Okavango Swamps, June 1983
Chris, after a couple of weeks, mastered the mokoro and we have explored some of the islands surrounding the plain, up river. It’s a tremendous, intrepid feeling wandering around these ancient islands which began life as nothing more than an ant hill and perhaps have never been visited by humans. Strangle figs in the process of suffocating the innocent motsaudi trees, slowly winding their vindictive way around unsuspecting hosts. Thick, dense undergrowth providing a perfect carpet for this perfectly perfect wilderness.
Often, we'd stalk duck on the plain when returning to camp. The fowl were easily spotted, as the water level was low, and the bright new errupting grass not yet tall enough to provide cover. The hunt would always be the main topic of conversation around the camp fire that night and the quarry entered in our bird book.
My senses are developing keenly, as the tranquility allows one to recover all ones natural defenses and responses. Every sound, every sight, is as it should be. Nothing is out of place or alien - it is correct and I doubt nothing while living here.
Painting in such a place has always been my dream. I am in paradise when I sit amidst such breathtaking utopian splendour, gazing into the distance, then transferring all I see on to the canvas. I feel I am improving steadily, altho' now, after three months of landscape painting, I feel ready to paint more animated subjects.
Janice, Sally's stepsister, who has visited us twice now, took all my best work in lieu of securing my residence/research permit, which in fact I achieved myself! I actually became very depressed when I realised she had taken the best pieces, and I wondered how hard it would be to part with other work. This, I suppose, illuminates the reason why I want so much to become a good artist - simply because it is what I want to do, and not just a means of existence.
Naturally with three people living so closely, conflicts arise, and when one of them is as quick tempered as Chris, they are inevitable. He and I have regular arguments. He seems to change so quickly from being a 'seemingly' caring and loving soul, to a Hyde character who flares up and uses foul, abusive language, often over trivia. I know I am not all that easy to live with, but I can recognise a good man when I see one. Unfortunately Chris is only temporarily so, and I don't think I could ever fully trust him. The problem is that he loves to teach/boss/instruct constantly, and I find myself recoiling from his demanding, supercilious tone. Sally is rather more subservient towards him, and he greatly enjoys playing us off against eachother. I have never lived with such a character before, so do not know quite what to do after his outbursts. I try to patch up our quarrels quickly, to avoid at least 24 hrs of hollow silence. I do think I realize what sort of person he is tho', or rather 'people'.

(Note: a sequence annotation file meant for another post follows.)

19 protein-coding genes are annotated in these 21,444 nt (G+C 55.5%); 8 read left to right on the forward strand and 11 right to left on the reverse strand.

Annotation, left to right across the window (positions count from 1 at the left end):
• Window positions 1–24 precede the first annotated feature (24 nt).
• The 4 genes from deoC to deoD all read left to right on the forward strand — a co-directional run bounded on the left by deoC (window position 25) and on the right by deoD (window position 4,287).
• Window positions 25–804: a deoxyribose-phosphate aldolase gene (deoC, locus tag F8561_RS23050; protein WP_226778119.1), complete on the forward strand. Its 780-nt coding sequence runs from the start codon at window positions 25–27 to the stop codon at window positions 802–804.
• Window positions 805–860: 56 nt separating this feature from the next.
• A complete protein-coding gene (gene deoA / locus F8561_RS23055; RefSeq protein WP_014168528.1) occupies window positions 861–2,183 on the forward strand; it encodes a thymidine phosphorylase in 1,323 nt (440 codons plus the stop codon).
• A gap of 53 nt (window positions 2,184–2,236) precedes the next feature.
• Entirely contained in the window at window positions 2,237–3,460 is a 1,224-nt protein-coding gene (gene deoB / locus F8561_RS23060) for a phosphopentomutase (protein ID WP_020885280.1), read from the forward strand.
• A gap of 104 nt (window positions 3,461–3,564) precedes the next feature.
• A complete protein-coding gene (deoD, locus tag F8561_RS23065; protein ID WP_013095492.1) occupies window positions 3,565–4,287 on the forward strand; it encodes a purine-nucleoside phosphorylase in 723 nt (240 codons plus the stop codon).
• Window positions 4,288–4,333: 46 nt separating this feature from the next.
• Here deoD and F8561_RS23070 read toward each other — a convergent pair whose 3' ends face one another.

This place has besotted me, rather more than the man I feel, so must be wary of staying here for the wrong reasons.
It's been a month since Sally and I visited Maun. I believe I'm missing other people now and find myself longing for a party! Music was bestowed upon us briefly by Map, who came to visit from Xaxaba camp and brought his casette player with him. The sound was so remarkable after all this time. I danced around like a crazed thing, completely uninhibited.
We have now moved camp to Gubinare, a large island, first explored with Andy, George and Mike. Having first come simply to camp and see game, Chris got quite carried away and we moved from Tswaralangwana immediately. Our good friends, Kioroletswe and Maturu joined the party and helped move a few vital elements from Ts. to Gubinare. Sally and I helped Maturu gather the now shrivelled morulla;s which she hacks away at with an axe in order to extract the nut which apparently is full of vitamins. Another of Horelwa's children, a young girl by the name of Natallila accompanied Maturu. It was so good to have a child around, smiling and laughing so readily.
With Chris and Kioroletswe's return, came Anthony, Sally’s cousin from UK, plus a lady called Julia, and an Irish Dr. with his Australian girlfriend. There was quite a throng around our new camp that first night. Anthony and Chris amused eachother with cheeky tales of public school days. Julia, a rather typical 'sloane ranger' made regular snide remarks throughout and I took an instant dislike to her. Luckily they only stayed for one night, which was more than enough for me!
Gubinare is a far more interesting island that Tswaralangwana with a large diversity of wildlife. Our camp is covered in spore of every kind and there is an expanse of soft green grass that runs out beyond the Motsaudi tree that is our roof.
Unfortunately, the trees are not so obliging in forming shelves for the few remaining tins, herbs, yeast etc that we have, so they are all stored in cardboard boxes. Not very aesthetically pleasing I must say. A great deal of exploring followed as the island stretches to the hippo lagoon, explored previously and beyond, totaling about 5 km. Chris lead the way on each expedition, with Sally and I following obediently behind. Immediately an animal was sighted, Sal swung into action with her camera. The animals we saw… Lechwe, impala, warthog, tsessebee, kudu, buffalo, all appeared very relaxed upon our approach, maybe because they had never seen humans before and didn’t know the dangers. The warthog, I find the most comical of all the animals with their brisk, unorthodox movements, taking off with their tails in the air as if it were their nose.
My favourite area on the island is the plain, which stretches the entire 5km, flanked on either side by dense woodland. For me, this is Africa, space, sky and the promise of wild herds in the distance. All is wild and honest.
Of course it can be hostile at times, as the three of us found out. It was a truly uncomfortable night….